For a shrewd communicator, it is a mystery why Prime Minister Narendra Modi has mismanaged his media strategy. In the beginning, his reluctance to hold press conferences was seen as a knee-jerk reaction to the harsh and often unfair media coverage he received following the 2002 Gujarat riots.
But silence is never an option for a political leader in a democracy. Modi’s refusal to hold interactive press conferences has led to the creation of an entire industry devoted to maligning him. It comprises an ecosystem faithful to the old order. As I’ve written before, the only thing worse than misinformation is no information. Just as nature abhors a vacuum, media abhors silence. It fills it up with sources (often non-existent), innuendo (mostly inaccurate) and allegations (frequently unfounded).
The PM’s relatively unscripted interview with ANI on New Year’s Day underscored the fact that interactions in a press conference setting would enable Modi to convey his economic and social agenda with even greater clarity. Not only does the PM not hold press conferences, his government has one of the most inept briefing protocols of a major democracy.
In the absence of regular media briefings by the Prime Minister’s Office (PMO), Ministry of External Affairs (MEA), Ministry of Defence (MoD) and other key ministries, the government’s narrative is severely compromised. In virtually every controversial move the government is caught flat-footed. A prime example: the Home Ministry’s order specifying the 10 agencies that can intercept data on public computer devices. There was no preliminary briefing by the ministry that the order had been passed in 2009 by the Congress-led UPA government, allowing the media to question the BJP government’s authoritarian intent.
Modi has tried to replace the traditional press conference with his weekly Mann ki Baat radio programme. He believes bypassing the mainstream media and going straight to the people works better in a country where media consumption is low. But Mann ki Baat and regular press conferences are not either-or alternatives: they are supplementary. Both are essential. One connects to Bharat, where the votes lie. The other connects to India where narratives are built.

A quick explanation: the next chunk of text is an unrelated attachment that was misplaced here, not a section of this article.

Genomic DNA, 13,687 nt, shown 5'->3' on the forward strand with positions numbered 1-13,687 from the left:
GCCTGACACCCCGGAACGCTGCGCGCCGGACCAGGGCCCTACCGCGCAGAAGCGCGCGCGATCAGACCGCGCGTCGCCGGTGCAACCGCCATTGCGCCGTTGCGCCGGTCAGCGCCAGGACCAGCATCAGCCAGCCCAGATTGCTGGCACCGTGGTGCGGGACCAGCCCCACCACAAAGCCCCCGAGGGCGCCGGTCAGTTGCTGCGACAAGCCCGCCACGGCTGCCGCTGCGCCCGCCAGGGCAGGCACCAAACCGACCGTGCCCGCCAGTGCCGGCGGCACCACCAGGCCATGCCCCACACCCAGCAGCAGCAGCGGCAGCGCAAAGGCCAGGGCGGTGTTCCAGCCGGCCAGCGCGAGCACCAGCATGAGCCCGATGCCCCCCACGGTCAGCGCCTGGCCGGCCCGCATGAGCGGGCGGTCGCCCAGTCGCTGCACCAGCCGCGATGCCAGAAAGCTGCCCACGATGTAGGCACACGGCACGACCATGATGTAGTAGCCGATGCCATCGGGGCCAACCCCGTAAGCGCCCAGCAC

What prevents Modi from opening up to the media? Critics have pointed to an unscripted question asked of the prime minister at a recent event on how tax policy has placed a “burden on the middle-class”. Modi dismissed the question, saying only “traders” think like that. Stung, the PMO ordered that in future questions at an open forum will have to be vetted before submission.
This creates the impression that Modi is afraid to take tough questions. That plays right into Congress President Rahul Gandhi’s hands who frequently fields questions at press briefings and taunts the prime minister for not having the courage to do so.
In 2011, on behalf of the Press Club, Mumbai, I had invited Modi, then CM of Gujarat, to address a gathering of over 200 journalists. He was initially keen but then demurred. The reason he gave was odd: he was unwilling to answer questions in English. I said Hindi was fine but there would be tough questions. No filters. No advance vetting. In the end Modi politely declined. It was three years before he was elected PM.
Modi’s reluctance was particularly surprising given the eloquent and forceful speaker he is. A robust question-answer press conference conducted in Hindi can dispel many misgivings about the government’s functioning and inform voters about the progress of several ambitious infrastructure projects.
The absence of cogent briefings by the MoD over Rafale is an especially damaging example of how the lack of swift, robust communications has created an opportunity for the Opposition to attack Modi through a series of innuendoes and distortions.
It is probably too late now to correct Modi’s media strategy. The Left bias in the mainstream media controls the narrative. India is listening to that narrative. Bharat will soon too. It can tip an election. The Opposition has smelt blood. Modi continues to speak at large rallies and ignore the press. Media-friendly Opposition leaders like Rahul Gandhi, Sitaram Yechuri, Mamata Banerjee, Mayawati, Akhilesh Yadav and Arvind Kejriwal use the media effectively to get their message across.
The bias against Modi in English media (bar a few “friendly” TV channels and newspapers) is deep-rooted. Some of it though is compromised by conflict of interest. The Editors Guild of India is now considering a suggestion I made recently that all members of the guild should disclose potential conflicts of interest that can arise from their business or personal relationships.
If, for example, a television anchor has a familial relationship with a political leader, or a panellist in a debate on Rafale is closely related to one of the Supreme Court petitioners against the deal, these facts must be disclosed at the start and conclusion of the programme through a scroll running at the bottom of the screen. That’s not all. In news programmes on specific subjects—Kashmir, for example—where an anchor has a serious personal conflict of interest which could colour his or her journalism, he or she should be recused.
All this does nothing to fill the information vacuum around the BJP-led NDA government. The BJP’s best spokesperson is Modi. By not taking live unscripted questions from the media, he is yielding control of the narrative to the Opposition.
The author is an editor and publisher